Some partners can stand this long-distance relationship challenge, but others may feel sad often. They see their best friend going out with their SO, having fun, and being intimate – and long for the same connection. They try to keep busy with other things, but that does not become a satisfying diversion when there is physical distance.
Unhappiness can lead to conflicts and a lack of patience. It is one of the common reasons why long-distance relationships fail. Again, at least one partner begins to drift away and may look for a new romantic connection where they are.
That’s how being sad kills long-distance relationships over time. If this sounds like you, you should discuss your options to remedy the situation and keep your relationship alive. Is one of you willing to move closer? Can you transfer to schools that are closer? Is one of you willing to look for employment where the other is? It’s really a matter of how important the relationship is to both of you.
Related reading: 8 Damaging and 6 Good Psychological Effects of Being Single Too Long
Oh boy. This is one of those deadly mistakes that will kill long-distance relationships pretty quickly, especially if one partner has remained faithful. This person will rightly feel the betrayal.
On the flip side, though, the partner who erred may have done so as a one-time thing, in a moment of weakness, possibly even promoted by alcohol. But it will poison the relationship once and forever.
Fixing the cheating problem will not be easy to accomplish long-distance. It will require the partners to spend time together, putting effort into the relationship repair. Trying to fix a long-distance relationship while still far apart does not have a good prognosis.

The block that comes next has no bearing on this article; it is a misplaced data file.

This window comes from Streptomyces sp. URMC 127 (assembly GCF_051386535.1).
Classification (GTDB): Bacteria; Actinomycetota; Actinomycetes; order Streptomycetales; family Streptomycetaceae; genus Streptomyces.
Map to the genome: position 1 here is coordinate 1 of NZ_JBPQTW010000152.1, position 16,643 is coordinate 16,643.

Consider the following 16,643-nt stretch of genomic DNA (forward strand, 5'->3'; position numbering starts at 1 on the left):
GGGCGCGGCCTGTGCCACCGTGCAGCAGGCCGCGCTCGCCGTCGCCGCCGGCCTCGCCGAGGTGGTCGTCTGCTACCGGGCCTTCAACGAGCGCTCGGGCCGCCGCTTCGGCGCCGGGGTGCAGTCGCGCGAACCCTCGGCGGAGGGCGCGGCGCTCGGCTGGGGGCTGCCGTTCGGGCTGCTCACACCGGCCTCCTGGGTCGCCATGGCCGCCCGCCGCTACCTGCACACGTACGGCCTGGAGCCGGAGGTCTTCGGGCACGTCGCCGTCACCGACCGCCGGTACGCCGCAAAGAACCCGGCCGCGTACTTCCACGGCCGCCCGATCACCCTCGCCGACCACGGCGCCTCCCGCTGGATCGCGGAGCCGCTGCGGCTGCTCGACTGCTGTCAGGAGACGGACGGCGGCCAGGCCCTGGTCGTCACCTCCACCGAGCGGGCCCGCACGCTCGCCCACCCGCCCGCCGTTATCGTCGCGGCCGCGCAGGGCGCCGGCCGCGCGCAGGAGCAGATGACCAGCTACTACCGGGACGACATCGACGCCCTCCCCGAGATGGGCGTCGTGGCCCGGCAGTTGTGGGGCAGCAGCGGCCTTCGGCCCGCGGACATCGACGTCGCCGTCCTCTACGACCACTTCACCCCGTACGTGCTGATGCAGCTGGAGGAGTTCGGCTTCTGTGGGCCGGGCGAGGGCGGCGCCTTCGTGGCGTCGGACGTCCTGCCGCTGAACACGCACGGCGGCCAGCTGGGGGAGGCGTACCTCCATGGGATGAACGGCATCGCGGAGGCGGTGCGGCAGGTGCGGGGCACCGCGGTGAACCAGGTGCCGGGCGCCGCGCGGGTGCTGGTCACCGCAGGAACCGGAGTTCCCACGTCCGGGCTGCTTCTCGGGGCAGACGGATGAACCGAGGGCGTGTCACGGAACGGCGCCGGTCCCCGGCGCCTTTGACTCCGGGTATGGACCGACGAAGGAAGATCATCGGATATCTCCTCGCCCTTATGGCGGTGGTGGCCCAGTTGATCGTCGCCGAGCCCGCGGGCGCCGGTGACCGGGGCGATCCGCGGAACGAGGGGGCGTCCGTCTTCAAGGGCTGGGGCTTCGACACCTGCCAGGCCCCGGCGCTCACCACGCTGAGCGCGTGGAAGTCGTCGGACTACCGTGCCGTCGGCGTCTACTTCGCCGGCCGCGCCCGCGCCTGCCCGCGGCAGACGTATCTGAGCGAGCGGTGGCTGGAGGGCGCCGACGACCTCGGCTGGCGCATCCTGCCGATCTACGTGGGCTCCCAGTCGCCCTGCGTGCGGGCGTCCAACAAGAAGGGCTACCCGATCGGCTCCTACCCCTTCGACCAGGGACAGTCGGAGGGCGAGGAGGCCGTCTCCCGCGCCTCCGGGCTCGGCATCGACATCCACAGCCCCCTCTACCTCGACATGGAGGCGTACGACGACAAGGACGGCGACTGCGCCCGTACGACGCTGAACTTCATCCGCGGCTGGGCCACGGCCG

Related reading: Psychology Behind Cheating and Lying
Yeah, even pure boredom often kills long-distance relationships. This is how dissatisfaction causes their slower death.
Let’s say you always video chat at 11 p.m. before going to sleep. Your co-workers have organized a retirement party for someone, and you go. You stay later than you thought and miss that call. You think, “Oh well, I’ll talk with my partner in the morning and apologize.”
You could have texted and said you were at the party, but you didn’t. Why? Because you are becoming a bit bored with this routine and beginning to see it as an effort or obligation rather than a joy. Absence is getting “old” and not making the heart grow fonder. Ultimately, this drifting can cause arguments and dissatisfaction – and kill your long-distance relationships.
So, what can you do to decrease the boredom? Just what people do in non-long-distance relationships!
Change things up to add some excitement to the relationship. Of course, this is harder in a long-distance relationship, but get creative. Plenty of ways exist to put some pizzazz in your long-distance relationship and keep things new and exciting:
Just come up with many surprising things – keep them wondering what’s next.
When one partner is insecure in the relationship, they can do things that annoy or anger the other partner:
By seeing this, another partner starts to feel a lack of independence. That’s why nothing kills long-distance relationships faster than these actions become a habit.
In this scenario, the root cause may not be the distance between the people involved – the partner may have deep-seated insecurities for other reasons. The long distance just magnifies those insecurities.